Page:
After splitting with coach Janko Tipsarevic at the end of last season it’s been a rough spell for Krajinovic who’s withdrawn from a few tournaments with illness in 2021 and he’s never been the most robust of characters physically or mentally.
He’s never got on with the grass, so we can overlook his grass swing, and back on the clay he’s worth chancing against Altmaier who’s lost his last seven main level matches and is just 5-11 win/loss at this level.
Moving on to Newport on the grass and wouldn’t it be great to see one last hurrah from Ivo Karlovic this week?
His round one opponent Bernabe Zapata Miralles is yet to face any of the big servers on the tour, but he played well on the grass at Wimbledon, so he’s been made favourite to beat Dr Ivo, who lost in qualies there to Roman Safiullin.
Conditions in Newport are very different to the All England Club though and given that the Spaniard has never faced this sort of opponent before and that Karlovic has played nine tie breaks in his last 11 sets in Newport there’s a fair chance of a breaker here.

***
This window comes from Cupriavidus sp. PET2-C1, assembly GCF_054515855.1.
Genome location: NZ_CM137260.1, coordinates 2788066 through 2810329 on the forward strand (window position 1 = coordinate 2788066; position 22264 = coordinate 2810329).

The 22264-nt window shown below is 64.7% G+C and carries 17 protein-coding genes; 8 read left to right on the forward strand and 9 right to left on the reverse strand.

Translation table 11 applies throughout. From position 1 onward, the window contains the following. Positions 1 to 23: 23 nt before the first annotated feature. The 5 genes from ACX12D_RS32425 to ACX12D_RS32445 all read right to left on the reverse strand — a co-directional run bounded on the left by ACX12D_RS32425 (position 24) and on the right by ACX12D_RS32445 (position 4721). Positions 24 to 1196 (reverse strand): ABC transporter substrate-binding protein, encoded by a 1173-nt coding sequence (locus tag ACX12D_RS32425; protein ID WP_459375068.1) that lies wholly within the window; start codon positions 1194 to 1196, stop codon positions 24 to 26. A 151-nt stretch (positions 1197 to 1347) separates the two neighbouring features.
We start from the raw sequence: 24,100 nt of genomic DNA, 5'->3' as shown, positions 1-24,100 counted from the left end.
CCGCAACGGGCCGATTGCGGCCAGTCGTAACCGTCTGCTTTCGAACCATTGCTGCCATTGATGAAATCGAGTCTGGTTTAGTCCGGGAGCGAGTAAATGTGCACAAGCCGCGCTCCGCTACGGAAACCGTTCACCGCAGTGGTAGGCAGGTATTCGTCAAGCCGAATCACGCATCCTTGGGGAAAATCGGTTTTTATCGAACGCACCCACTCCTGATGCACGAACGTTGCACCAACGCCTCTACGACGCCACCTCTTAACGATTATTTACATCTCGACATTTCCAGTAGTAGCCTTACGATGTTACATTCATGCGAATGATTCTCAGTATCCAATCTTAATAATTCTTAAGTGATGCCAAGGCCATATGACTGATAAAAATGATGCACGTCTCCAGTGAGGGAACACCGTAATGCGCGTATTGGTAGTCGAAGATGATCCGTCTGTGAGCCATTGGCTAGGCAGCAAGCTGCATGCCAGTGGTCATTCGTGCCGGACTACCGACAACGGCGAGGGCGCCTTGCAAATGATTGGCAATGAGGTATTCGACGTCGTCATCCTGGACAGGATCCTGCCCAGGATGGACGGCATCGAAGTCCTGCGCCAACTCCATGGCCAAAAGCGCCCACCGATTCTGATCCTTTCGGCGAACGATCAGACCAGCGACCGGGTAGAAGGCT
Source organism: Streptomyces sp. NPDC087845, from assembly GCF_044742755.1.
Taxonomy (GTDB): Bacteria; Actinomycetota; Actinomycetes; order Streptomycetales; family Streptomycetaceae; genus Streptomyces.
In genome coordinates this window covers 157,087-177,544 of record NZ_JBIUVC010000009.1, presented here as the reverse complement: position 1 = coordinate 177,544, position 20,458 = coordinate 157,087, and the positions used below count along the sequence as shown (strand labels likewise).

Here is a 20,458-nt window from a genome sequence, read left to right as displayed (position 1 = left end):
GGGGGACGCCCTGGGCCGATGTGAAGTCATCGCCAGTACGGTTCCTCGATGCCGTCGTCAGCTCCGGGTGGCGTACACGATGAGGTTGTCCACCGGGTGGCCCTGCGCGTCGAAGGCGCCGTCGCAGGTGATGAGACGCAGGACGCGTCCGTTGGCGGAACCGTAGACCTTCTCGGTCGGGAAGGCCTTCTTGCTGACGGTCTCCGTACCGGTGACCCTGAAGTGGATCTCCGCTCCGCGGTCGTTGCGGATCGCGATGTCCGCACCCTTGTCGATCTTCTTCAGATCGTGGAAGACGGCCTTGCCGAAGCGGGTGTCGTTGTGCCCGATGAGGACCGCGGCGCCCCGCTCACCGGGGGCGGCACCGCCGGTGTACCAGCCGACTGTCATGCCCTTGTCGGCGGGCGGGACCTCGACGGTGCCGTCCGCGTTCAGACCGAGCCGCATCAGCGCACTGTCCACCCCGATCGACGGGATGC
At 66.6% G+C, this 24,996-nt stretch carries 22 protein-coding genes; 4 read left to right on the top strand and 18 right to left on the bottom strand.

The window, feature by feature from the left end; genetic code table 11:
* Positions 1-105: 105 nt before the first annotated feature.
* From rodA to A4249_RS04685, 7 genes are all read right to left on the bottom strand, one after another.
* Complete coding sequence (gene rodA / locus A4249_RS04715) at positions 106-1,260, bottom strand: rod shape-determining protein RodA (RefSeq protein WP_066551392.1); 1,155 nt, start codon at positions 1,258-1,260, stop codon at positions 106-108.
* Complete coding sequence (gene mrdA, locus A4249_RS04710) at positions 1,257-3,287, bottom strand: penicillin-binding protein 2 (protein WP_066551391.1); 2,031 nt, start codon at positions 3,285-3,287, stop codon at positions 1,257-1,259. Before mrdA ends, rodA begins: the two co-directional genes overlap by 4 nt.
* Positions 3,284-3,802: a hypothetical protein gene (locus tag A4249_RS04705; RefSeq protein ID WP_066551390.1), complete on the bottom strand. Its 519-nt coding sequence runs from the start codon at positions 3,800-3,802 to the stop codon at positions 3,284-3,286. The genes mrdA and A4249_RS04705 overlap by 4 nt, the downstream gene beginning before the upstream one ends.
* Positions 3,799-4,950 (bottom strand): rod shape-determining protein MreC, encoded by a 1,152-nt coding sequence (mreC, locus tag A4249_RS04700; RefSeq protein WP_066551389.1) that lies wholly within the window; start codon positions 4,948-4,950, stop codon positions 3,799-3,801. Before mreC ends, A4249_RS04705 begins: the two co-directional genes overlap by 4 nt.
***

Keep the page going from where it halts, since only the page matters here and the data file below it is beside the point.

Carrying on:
Karlovic is 42 now and long past his best, but 4.33 about Zapata Miralles winning set one on a breaker looks reasonable (Boylesports).
Tennys Sandgren has the game to be decent on grass (won 9 of his last 14 on it) and he should be too much for Joao Sousa, but form is a worry with Sandgren, who’s won only five matches since last year’s French Open.